LeAnn Rimes first experienced stardom much younger than most: She was just 13 years old when she released her debut album, Blue. The 11-song record, named for its award-winning lead single, arrived 25 years ago, on July 9, 1996.

Rimes — who grew up as an only child in Jackson, Miss., then Garland, Texas — has been performing on stages since the age of five. She earned spots in local musical theater and TV productions and singing at Dallas Cowboys football games throughout her childhood.

"I kind of came out singing, and that just developed," she tells Kelleigh Bannen for an Essential Albums special on Apple Music Hits. "I didn't have voice lessons. I didn't have any of that kind of stuff. It was just a natural gift.

"I had dreams of where it might take me," Rimes adds, "but I don't think anyone can ever expect their life to take off like it did at any age, much less at 13."

Rimes won one week of Star Search and recorded three independent albums with her father, Wilbur Rimes, before Dallas DJ and record promoter Bill Mack "discovered" her and began working to elevate her career. Rimes first recorded "Blue" — originally written and released by Mack in the 1950s — when she was just 11 years old.

"[Mack] sent us the demo of 'Blue,' and my dad threw it in the trash and didn't let me hear it," Rimes shares with Bannen. However, she recalls, when her dad left the house, "I went and dug it out of the trash, and I listened to it."

"Obviously I understand why my dad threw it away, because the demo was awful. It didn't sound anything like the song that you hear now, but because of my defiance, I'm like, 'I'm going to show my dad that this song's great,'" Rimes explains. "By the time he got back, I'd put that little yodel thing in there. Then he was like, 'Oh, it's like a different song.'"

Rimes' version of "Blue," re-released in 1996 after she signed with Curb Records, became a Top 10 country chart hit and reached the Top 30 of the all-genre Billboard Hot 100. It earned Rimes a Best Female Country Vocal Performance Grammy Awards trophy in 1997, and Mack the Grammy for Best Country Song. It was also nominated for Single of the Year at the 1996 CMA Awards and won both Song and Single of the Year at the 1997 ACM Awards.

Also in 1997, on the strength of Blue and its title track, Rimes won the Grammys' Best New Artist award, becoming both the youngest Grammy winner to date and the first country Best New Artist winner. Additionally, she won the Academy of Country Music's Top New Female Vocalist honor and the Country Music Association's Horizon Award (now New Artist of the Year), for which she had also been nominated in 1996. Rimes remains the youngest person to ever be nominated and win at the CMA Awards.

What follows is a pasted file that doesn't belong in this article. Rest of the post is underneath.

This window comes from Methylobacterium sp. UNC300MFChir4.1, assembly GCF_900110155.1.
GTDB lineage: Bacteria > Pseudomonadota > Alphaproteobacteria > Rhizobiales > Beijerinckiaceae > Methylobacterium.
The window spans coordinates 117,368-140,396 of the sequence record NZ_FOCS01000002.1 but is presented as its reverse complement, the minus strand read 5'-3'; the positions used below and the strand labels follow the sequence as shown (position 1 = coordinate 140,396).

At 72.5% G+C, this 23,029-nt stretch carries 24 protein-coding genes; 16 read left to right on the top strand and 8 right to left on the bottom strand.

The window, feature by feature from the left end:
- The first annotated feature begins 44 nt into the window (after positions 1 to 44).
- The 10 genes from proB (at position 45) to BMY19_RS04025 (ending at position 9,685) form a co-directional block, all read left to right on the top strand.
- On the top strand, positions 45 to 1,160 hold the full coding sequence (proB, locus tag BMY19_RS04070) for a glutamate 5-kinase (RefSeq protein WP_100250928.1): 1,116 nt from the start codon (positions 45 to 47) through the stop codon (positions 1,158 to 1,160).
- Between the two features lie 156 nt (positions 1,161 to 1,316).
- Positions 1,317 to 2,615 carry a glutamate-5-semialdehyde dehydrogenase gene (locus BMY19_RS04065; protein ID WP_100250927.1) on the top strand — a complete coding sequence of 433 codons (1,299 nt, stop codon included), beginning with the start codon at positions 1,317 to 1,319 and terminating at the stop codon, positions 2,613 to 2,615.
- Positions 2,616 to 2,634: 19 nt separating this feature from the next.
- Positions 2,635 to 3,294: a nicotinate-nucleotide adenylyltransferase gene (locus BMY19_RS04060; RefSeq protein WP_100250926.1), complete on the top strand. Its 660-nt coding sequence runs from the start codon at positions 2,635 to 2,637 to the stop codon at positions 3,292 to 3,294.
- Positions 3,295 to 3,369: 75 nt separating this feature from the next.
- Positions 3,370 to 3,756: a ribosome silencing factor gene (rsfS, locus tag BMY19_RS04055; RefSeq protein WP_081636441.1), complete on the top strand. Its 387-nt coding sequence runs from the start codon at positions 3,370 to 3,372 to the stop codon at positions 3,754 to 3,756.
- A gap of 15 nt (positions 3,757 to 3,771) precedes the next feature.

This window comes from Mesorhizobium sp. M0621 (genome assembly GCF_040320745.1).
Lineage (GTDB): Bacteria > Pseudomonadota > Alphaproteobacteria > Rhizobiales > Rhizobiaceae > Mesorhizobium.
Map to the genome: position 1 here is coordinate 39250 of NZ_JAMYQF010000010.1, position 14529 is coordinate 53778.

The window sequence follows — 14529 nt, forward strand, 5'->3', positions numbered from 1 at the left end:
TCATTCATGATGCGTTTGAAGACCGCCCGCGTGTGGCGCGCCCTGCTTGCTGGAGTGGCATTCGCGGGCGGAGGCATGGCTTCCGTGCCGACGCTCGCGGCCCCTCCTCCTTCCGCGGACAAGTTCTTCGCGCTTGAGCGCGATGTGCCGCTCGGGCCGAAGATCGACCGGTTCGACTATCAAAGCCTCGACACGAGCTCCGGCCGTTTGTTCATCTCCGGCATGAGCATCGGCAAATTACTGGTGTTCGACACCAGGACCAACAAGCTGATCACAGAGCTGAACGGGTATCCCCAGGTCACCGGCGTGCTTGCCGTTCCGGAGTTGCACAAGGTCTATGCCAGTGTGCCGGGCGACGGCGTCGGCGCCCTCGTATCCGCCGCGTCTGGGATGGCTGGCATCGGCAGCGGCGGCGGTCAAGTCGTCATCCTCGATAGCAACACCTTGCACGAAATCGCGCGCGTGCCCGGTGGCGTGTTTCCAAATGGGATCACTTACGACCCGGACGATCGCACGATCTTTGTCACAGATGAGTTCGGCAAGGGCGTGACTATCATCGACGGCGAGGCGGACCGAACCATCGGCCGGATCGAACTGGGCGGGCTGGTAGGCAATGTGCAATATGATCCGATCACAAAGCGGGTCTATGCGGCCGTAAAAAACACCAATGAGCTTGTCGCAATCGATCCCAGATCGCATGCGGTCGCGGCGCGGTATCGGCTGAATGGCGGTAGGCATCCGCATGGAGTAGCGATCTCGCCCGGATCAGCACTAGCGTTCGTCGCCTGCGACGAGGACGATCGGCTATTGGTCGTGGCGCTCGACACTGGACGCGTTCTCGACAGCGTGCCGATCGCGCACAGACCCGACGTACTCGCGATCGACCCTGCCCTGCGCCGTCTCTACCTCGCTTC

"There's something about ['Blue'] that's just so classic ...," Rimes reflects. "It brought kind of the roots of country music into a genre in the '90s that was very, very different. That was a very different sound for the time."

After "Blue," Rimes released "Hurt Me," "One Way Ticket (Because I Can)" and "Unchained Melody" as singles from Blue in 1996; they reached No. 43, No. 1 and No. 3, respectively, on the country chart. A fifth and final single from the record, "The Light in Your Eyes," was released in 1997 and peaked at No. 5.

Funny enough, "The Light in Your Eyes" was intended to be the first single from Blue. So the story goes, the song was sent to radio in a press kit that also included short clips of "Blue" and two other songs, and the reaction to "Blue" was so strong that it replaced "The Light in Your Eyes" as the lead single.

"We had made a video and everything for it ... I don't remember about exactly how 'Blue' was chosen, but I think we all kind of had this feeling that it was so different than anything else," Rimes tells Bannen. "I think that was kind of my trajectory, always, was like, 'Who am I outside of what everyone else is doing?' That's always how I have kind of seen myself: 'What makes me unique? What can I do that other people aren't doing right now?'"

As a whole, Blue debuted at No. 4 on the all-genre Billboard 200, eventually peaking at No. 3. It was also a No. 1 album on both the Top Country Albums and Contemporary Christian Albums charts, and on the Canadian country albums chart, and a 1997 ACM and CMA Album of the Year nominee.

Additionally, Blue earned Rimes comparisons to late country legend Patsy Cline, whom Rimes admits was "such a huge part of how I created my sound."

"I listened to so many different artists growing up — female artists — and took something from each of them," she says. "From her, really it was about this true, honest, emotional connection, and the way that she could just take you to a place that you don't normally go within yourself when you listened to her music."

Looking back, Rimes recognizes that Blue helped set her on a career path that allowed her to defy labels and do things her own way. "There was a real defiance, in a way — but in a good way — that I was just going to do the things that I loved, and I was going to tell the stories that I wanted to tell, and I was going to speak to truth in the way I knew how as a kid," she notes.

"It was clearly set out for everyone on that record," Rimes adds, "more so than I realized, or anybody realized at the time."

Curb

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